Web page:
My Pepper Hamilton partner Ray Miller was recently interviewed by WMNY Money Talk 1360 AM of Pittsburgh, PA about the link between intellectual property protection and corporate management strategies. The interview originally aired on Friday, August 5, 2011.
The interview stems from a survey that Ray and our colleague David Smith conducted on behalf of Pepper at the 2011 Bio International Convention. Pepper surveyed CEOs, business development executives and scientists attending BIO’s Biotechnology Entrepreneurship Boot Camp, as well as those attending a dinner event that Pepper hosted. According to survey respondents, technology is just the beginning. Those surveyed felt a life sciences company would have trouble succeeding without both a strong management team and strong intellectual property protection.
I thought that IP Spotlight readers would have an interest in listening to the interview. To listen, link to the Pepper Hamilton website via this link.
When performing due diligence, it often suprises me how often a company claims to have no intellectual property or other intangible assets. However, even a company with no patents, registered trademarks or registered copyrights will have a significant amount of its value tied to intangible assets such as customer and supplier relationships, reputation, and other elements generally associated with goodwill. In my last post, I wrote about preventive actions that a company can take to help manage adverse events that can damage a company’s goodwill. In this post, I’ll discuss actions that a company can take after an adverse event — and hopefully after it took preventive actions — in order to guard against long-term harm to its brand. Continue reading
Last week I had the opportunity to attend the annual meeting of the Intangible Asset Finance Society. The meeting provided a forum for panelists and attendees to share ideas about how a company can best protect its intangible assets. Intangible assets include not only legal assets (patents, trademarks, copyrights, trade secrets) but also other intangible competitive advantages (such as know-how, customer goodwill, and supplier/distributor/collaborative relationships). Various sources have estimated that intangible assets make up between 65 and 80% of the market value of most S&P 500 companies.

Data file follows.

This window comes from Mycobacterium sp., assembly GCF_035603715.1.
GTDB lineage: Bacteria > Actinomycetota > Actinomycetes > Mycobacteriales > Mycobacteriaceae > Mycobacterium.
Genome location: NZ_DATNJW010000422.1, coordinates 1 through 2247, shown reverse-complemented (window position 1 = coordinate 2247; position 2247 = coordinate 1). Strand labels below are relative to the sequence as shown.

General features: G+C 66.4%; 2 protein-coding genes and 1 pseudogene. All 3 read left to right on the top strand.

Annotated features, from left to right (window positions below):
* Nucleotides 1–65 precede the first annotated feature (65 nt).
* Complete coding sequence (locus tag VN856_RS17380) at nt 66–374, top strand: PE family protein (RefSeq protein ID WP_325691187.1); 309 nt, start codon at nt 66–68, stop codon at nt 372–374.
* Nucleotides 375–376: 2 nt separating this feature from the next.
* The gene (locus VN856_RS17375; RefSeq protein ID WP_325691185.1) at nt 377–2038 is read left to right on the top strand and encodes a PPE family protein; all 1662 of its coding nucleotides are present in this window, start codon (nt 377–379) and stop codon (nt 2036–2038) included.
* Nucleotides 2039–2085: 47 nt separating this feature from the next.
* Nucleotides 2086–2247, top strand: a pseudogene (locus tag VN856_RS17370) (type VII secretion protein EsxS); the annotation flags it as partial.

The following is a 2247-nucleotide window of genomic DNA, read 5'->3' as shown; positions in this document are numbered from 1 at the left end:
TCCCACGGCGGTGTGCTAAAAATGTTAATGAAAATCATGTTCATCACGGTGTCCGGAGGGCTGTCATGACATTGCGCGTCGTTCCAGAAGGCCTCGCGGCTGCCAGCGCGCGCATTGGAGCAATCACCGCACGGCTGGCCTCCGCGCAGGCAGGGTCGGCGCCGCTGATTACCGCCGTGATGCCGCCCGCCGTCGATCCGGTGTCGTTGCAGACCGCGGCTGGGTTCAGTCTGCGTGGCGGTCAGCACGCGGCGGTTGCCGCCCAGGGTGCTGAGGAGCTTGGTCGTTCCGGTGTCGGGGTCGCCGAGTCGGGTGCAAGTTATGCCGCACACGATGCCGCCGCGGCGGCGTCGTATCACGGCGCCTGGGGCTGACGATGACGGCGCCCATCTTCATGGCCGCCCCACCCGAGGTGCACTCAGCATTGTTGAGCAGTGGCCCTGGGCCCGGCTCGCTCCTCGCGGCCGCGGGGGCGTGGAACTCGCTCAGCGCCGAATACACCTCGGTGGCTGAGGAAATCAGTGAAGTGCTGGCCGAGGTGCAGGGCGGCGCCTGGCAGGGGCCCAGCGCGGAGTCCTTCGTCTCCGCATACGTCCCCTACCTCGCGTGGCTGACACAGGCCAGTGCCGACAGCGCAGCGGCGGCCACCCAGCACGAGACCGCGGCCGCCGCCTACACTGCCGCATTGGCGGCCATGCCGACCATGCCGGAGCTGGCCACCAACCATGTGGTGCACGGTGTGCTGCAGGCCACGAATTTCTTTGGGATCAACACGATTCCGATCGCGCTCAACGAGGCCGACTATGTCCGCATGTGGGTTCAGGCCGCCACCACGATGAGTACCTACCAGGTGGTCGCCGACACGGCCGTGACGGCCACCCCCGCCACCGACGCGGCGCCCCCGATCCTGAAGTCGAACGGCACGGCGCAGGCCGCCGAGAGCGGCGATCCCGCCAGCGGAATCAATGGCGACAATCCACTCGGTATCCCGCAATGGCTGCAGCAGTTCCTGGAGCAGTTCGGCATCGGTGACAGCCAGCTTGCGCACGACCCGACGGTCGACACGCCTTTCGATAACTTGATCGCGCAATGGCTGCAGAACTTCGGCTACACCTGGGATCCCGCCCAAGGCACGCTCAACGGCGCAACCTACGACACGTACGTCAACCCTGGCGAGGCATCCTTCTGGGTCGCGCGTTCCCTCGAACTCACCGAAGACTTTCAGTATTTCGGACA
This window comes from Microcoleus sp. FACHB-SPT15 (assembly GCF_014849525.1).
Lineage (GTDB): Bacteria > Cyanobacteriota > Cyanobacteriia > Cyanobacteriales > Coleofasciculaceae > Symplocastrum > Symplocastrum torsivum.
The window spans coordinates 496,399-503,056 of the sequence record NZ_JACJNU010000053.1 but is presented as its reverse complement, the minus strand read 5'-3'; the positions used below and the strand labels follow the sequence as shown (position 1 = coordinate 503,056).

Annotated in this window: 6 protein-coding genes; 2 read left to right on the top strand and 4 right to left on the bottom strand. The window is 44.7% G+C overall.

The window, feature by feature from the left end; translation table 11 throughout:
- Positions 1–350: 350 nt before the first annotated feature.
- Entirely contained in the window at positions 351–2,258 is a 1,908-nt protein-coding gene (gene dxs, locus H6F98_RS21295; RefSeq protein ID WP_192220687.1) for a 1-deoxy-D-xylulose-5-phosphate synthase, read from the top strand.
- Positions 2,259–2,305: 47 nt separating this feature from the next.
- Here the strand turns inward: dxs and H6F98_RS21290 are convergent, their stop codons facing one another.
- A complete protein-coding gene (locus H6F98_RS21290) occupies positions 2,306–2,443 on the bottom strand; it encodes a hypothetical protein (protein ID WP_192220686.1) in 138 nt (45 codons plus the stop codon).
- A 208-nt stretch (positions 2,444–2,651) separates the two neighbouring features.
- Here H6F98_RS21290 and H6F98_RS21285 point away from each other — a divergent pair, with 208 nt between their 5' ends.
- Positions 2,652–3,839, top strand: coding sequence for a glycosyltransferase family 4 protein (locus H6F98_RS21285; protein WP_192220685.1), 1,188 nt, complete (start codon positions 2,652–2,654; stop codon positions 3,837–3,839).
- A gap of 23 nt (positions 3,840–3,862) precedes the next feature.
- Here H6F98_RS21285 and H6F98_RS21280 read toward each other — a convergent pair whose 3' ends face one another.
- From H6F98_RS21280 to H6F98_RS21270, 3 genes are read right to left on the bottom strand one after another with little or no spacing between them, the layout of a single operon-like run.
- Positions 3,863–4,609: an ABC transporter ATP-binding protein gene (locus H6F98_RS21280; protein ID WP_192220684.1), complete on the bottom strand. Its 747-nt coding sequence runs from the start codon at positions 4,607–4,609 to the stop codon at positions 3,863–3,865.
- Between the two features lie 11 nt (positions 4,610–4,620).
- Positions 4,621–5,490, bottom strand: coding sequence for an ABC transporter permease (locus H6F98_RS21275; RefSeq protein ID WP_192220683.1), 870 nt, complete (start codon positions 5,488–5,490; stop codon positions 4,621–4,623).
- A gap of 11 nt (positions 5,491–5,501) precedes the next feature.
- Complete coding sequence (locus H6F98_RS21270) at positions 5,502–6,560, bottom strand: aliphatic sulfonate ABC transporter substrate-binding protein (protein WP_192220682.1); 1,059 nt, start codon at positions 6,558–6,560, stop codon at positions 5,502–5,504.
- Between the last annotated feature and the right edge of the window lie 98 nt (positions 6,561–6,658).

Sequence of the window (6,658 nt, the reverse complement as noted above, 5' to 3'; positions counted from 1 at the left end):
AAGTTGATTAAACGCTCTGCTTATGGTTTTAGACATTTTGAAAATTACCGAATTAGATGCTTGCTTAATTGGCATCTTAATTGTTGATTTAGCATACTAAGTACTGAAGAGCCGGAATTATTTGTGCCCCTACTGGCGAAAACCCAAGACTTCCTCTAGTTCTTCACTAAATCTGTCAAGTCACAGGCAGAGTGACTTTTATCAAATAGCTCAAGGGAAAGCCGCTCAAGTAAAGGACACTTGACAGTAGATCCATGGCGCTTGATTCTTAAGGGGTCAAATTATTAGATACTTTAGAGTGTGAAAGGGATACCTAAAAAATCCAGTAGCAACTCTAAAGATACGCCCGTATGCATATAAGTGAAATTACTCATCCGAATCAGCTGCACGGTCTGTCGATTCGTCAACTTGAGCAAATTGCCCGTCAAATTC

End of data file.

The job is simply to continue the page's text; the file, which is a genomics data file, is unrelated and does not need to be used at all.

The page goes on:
One of the most interesting discussions related to actions that companies can take to protect the security of valuable brands. Although registration and enforcement of a trademark is important for brand security, managing the goodwill associated with a brand can be even more important. Goodwill can have many elements: reputation, consumer loyalty, perceived ethical standards, and collaborative relationships all factor into the overall perception of a company’s goodwill.
Goodwill can erode quickly when an adverse event occurs. We’ve all seen examples of recent challenges to corporate goodwill: lead paint on toys, harmful bacteria on produce, external tampering with pharmaceutical packaging, potentially illegal activity by employees, accidental disclosure of customers’ personal information. How well a company recovers its goodwill in such a situation depends in large part on the company’s preparation for such an event.
The panel discussed many actions that a company can take in order to protect its brand security. Recommendations included: Continue reading
In his informative blog for Intellectual Asset Management Magazine, Joff Wild compares recent statistics from the European Patent Office and U.S. Patent and Trademark Office. The statistics suggest that companies are currently experiencing a more favorable patent application climate in Europe than in the United States. As Joff writes:
[The data] shows, not unexpectedly, that both applications to the EPO and grants made by the office are both higher than they were in 2005, at 207,300 and 62,780 respectively. Interestingly, although there was a 5% rise in applications, the number of grants increased by 17.9%; this at a time when grants made by the USPTO have been falling daramatically.
When selecting countries in which to seek patent protection, companies often struggle with the cost/benefit analysis for each country. Although factors such as customer locations, competitor locations, and strength of local patent laws are critical in this decision, another factor to consider is how much cost and time it will take to receive the patent. Because the European Patent Office provides a thorough examination process and is trending upward on patent grants, the statistics indicate that European patent filings can add significant value to many intellectual property portfolios.